The new just announced regulatory scheme for cannabis based medicines is generally positive. But the government may be significantly underestimating the demand for licenses, raising the spectre of an underfunded industry regulator.
What is good about the new regime is the requirement that medicinal cannabis producers meet Good Manufacturing Practice (GMP) quality thresholds. This will ensure cannabis-based medicines meet the same high standards as all other pharmaceutical products. That high quality standard will be good news for patients. Provisions allowing the rapidly developing industry to access the vast knowledge and cannabis cultivars that already reside in the underground medical cannabis community are both positive and sensible. And the licence fee structure being proposed is broadly supportive of the industry and should not inhibit its development.
The Ministry of Health says its expects to issue 110 medicinal cannabis licences in the first year, while at the same acknowledging the inherent difficulty in estimating the number of industry participants in what is an emerging NZ industry. There has to be some concern, therefore, that the Ministry of Health may not be able to cope any unexpected surge in licence applications. Moreover, there is the additional risk the Ministry may have underestimated the time and cost of monitoring - especially planned and unplanned surveillance audits – and subsequent enforcement action where breaches and/or illegal activities are identified. It would be a major concern if the implentation of the new regime were to fall down or become subject to substantial delay because the regulator’s office was inadequately resourced.
However, so long as long as the government remains committed to quickly resourcing the new regulatory agency to meet actual demand, then the regime should be introduced relatively smoothly. But, the absence of appropriate resourcing would likely create a significant bottleneck to industry growth, especially if the numbers of applications are consistent with market expectations and not the Ministry’s more conservative estimates.
If there are bottlenecks which lead to significant delays New Zealand patients will be the loser. At best, this will mean local patients will be paying more for relatively expensive overseas products. At worst, patients with limited financial means may continue to suffer unnecessarily or turn to the black or grey market,which is precisely what the Ministry is trying to avoid.
One disappointment is that that the government has decided to leave the cannabis extract Cannabidiol (CBD) as ‘Prescription Drug’ rather than ‘Pharmacist Only’. CBD is non-psychotropic and non-addictive and there is a strong body of evidence that it can provide safe and effective relief for a number of conditions including inflammatory pain and sleep disorders. It has been reported that 230,000 New Zealanders were prescribed drugs for sleep disorders in 2018, and with an estimated 700,000 New Zealanders suffering from arthritis, there is a strong and growing demand for cannabis-based alternatives to mainstream drugs, which can be addictive and cause unwanted side effects. CBD products have a role to play here, and it is to be hoped that they will become generally more available both as ‘Pharmacy Only’ medicines and eventually as ‘Over The Counter’ (OTC) medicines, depending on their potency.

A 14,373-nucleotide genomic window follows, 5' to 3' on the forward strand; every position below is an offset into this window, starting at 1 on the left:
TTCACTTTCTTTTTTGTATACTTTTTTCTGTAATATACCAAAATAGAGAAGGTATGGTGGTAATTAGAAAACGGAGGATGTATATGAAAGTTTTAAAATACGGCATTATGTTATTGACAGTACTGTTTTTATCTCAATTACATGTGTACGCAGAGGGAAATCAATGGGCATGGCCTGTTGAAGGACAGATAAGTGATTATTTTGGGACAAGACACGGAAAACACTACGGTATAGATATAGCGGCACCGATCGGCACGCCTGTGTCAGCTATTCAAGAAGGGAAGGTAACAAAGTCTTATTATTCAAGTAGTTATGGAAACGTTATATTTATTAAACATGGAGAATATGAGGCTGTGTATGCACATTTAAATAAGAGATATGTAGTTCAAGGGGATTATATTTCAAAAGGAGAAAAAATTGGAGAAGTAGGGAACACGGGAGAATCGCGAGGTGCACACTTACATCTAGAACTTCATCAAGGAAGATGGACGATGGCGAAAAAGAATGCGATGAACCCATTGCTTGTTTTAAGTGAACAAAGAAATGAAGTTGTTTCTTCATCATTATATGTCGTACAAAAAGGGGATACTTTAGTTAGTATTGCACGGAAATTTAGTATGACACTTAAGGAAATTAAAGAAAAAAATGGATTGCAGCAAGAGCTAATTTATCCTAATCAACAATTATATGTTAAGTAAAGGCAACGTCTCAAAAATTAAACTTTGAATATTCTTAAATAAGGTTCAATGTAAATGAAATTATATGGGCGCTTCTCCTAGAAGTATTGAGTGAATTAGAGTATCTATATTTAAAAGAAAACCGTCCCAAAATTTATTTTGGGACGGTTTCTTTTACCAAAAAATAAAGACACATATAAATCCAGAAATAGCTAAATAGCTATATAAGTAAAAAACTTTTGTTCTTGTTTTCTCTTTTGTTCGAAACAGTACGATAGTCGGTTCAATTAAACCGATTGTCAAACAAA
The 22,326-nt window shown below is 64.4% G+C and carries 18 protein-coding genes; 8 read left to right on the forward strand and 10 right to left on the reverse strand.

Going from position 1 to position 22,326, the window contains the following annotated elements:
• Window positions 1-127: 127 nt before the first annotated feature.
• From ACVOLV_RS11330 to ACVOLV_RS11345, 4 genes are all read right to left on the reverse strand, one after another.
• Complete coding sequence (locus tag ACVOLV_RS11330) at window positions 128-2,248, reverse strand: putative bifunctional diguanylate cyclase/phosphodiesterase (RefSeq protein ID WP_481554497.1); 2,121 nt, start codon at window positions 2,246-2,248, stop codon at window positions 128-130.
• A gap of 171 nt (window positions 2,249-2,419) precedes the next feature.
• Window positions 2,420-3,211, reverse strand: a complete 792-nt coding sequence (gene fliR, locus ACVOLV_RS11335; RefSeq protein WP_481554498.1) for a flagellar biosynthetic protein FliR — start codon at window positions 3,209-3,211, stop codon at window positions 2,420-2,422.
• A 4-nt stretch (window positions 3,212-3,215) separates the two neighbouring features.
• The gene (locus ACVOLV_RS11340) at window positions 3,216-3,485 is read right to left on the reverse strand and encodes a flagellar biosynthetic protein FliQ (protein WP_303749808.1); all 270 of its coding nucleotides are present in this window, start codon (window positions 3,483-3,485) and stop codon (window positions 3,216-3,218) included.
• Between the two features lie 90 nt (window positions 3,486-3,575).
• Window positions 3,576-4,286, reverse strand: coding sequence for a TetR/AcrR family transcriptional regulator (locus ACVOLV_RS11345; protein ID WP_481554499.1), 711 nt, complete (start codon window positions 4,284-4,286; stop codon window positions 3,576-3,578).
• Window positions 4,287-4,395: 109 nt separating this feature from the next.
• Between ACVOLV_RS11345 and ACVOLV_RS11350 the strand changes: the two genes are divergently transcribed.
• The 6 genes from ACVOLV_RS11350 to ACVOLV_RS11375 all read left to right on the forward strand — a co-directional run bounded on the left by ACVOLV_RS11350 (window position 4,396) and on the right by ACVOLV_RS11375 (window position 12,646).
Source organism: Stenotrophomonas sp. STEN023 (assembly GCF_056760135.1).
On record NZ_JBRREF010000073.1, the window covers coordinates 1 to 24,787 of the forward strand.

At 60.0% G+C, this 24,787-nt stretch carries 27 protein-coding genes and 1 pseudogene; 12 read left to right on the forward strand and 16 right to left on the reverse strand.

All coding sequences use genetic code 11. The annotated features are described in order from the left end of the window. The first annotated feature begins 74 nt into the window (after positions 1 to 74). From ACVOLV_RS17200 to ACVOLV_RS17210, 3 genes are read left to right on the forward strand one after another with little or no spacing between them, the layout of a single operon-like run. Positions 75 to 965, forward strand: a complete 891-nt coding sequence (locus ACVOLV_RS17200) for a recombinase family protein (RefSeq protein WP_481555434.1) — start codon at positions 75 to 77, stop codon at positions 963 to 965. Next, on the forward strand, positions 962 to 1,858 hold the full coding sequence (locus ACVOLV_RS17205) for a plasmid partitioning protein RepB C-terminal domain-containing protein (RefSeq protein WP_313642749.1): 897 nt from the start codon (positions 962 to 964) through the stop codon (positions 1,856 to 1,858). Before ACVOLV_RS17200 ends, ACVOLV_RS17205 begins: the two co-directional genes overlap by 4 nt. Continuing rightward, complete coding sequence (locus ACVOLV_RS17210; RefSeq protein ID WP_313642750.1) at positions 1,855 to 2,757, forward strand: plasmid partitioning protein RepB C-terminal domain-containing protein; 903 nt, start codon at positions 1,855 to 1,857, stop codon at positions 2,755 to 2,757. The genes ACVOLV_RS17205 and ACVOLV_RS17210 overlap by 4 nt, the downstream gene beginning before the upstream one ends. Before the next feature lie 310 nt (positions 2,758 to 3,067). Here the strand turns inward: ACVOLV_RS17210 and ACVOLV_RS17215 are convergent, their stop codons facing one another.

Overall, the new scheme will open the door to offering many New Zealanders relief from chronic pain and other symptoms, with non-addictive cannabis-based medicines. Cost-efficient New Zealand medicinal cannabis producers should enjoy a strong cost advantage and, in some cases, quality advantage relative to offshore-based providers of these cannabis-based medicines.
While the potential is there to establish a quality cannabis based medicines industry in New Zealand, progress could still be frustrated if the government does not put in place the appropriate infrastructure and oversight to allow medicinal cannabis products to be developed and brought to market in a timely manner. It has already taken two years to achieve regulatory certainty, and there is no excuse for further delay or uncertainty.
By way of disclaimer, I am Chair of SETEK Therapeutics, one of the new companies becoming involved in this market. SETEK is a New Zealand owned bioscience company looking to cultivate, process and manufacture pharmaceutical grade, pure organic, cannabis-based medicines and cannabis-infused skincare and wellbeing products for New Zealand, Australia, the Asia Pacific region and beyond.
My comments, however, are made from the perspective of someone with a long interest in this issue, who began the process of making access to cannabis based medicines more available to New Zealanders over five years ago (including declassifying CBD under the Misuse of Drugs Act), and who is generally pleased with the progress made subsequently. Interest, tolerance and understanding, both within government and the public, have grown considerably in that time, and the opportunity now exists to establish a viable cannabis based medicines sector in New Zealand.
On that note, Dunne Speaks takes its leave for 2019. Best wishes to everyone for a safe, and happy Christmas with family, friends, and those dearest to you. 2020 will offer a whole fresh set of challenges and opportunities, and Dunne Speaks will be back in a few weeks to comment on those as the year unfolds. Meantime, Merry Christmas!